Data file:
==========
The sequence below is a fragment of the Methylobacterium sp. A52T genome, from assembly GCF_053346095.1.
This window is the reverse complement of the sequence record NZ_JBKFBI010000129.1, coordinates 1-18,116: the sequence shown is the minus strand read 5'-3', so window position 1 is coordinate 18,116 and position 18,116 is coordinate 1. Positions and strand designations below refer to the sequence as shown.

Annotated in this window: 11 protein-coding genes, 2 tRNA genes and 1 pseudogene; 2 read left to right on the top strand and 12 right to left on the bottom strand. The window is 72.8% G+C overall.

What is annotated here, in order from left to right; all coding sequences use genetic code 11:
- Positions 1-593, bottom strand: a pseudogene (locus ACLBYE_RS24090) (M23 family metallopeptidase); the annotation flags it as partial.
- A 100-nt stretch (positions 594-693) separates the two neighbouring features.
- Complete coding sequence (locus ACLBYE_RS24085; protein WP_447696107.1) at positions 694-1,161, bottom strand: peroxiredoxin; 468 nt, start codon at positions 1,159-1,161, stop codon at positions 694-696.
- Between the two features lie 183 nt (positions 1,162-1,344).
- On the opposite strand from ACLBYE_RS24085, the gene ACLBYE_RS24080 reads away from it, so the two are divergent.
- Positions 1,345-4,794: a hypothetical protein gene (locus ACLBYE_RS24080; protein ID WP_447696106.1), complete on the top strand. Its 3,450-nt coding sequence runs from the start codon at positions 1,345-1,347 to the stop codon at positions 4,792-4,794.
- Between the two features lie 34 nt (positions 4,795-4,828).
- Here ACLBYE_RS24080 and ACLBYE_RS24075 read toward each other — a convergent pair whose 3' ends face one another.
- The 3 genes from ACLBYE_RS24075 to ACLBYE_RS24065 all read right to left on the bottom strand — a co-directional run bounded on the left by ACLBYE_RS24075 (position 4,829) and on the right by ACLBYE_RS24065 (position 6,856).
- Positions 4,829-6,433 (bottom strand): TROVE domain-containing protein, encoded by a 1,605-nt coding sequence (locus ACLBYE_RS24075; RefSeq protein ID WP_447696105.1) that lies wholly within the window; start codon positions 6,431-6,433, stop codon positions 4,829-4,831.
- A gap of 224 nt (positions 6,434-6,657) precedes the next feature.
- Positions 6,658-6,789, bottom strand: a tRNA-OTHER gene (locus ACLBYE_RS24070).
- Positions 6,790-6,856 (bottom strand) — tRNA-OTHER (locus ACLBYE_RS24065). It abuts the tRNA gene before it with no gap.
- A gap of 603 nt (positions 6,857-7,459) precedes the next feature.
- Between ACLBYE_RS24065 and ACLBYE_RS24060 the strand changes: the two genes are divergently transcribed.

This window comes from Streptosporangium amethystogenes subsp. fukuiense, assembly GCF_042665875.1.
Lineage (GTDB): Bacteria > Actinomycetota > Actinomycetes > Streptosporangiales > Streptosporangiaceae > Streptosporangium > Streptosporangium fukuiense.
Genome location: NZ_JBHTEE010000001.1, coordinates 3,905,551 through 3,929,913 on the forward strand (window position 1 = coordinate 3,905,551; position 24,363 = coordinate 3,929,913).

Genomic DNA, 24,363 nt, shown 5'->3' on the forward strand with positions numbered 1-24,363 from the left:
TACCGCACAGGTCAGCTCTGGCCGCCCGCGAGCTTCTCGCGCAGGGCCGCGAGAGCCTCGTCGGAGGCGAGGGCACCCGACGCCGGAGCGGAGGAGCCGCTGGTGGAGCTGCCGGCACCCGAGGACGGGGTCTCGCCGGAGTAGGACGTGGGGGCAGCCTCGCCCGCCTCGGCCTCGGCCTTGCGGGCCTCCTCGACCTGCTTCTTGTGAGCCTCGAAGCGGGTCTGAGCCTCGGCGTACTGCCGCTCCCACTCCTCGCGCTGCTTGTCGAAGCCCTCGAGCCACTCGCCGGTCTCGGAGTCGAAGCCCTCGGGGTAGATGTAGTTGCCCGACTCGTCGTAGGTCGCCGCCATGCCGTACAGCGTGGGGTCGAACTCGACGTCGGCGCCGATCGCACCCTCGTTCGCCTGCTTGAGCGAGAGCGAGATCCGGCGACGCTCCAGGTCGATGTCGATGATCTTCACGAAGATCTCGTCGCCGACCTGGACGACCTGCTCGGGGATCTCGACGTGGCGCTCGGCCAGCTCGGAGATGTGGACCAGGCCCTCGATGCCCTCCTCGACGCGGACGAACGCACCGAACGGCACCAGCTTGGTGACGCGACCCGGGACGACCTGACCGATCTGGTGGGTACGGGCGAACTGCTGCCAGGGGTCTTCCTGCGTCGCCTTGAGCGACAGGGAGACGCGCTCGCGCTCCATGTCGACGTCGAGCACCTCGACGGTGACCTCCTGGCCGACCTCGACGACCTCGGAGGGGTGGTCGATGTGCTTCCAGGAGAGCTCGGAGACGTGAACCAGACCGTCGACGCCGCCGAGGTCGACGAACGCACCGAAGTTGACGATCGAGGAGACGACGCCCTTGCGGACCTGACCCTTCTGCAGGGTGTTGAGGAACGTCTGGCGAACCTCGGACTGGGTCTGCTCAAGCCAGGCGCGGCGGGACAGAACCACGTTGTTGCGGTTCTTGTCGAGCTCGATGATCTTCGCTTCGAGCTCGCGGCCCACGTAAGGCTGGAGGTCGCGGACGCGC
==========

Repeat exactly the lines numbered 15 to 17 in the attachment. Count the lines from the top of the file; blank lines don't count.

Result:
- A gap of 224 nt (positions 6,434-6,657) precedes the next feature.
- Positions 6,658-6,789, bottom strand: a tRNA-OTHER gene (locus ACLBYE_RS24070).
- Positions 6,790-6,856 (bottom strand) — tRNA-OTHER (locus ACLBYE_RS24065). It abuts the tRNA gene before it with no gap.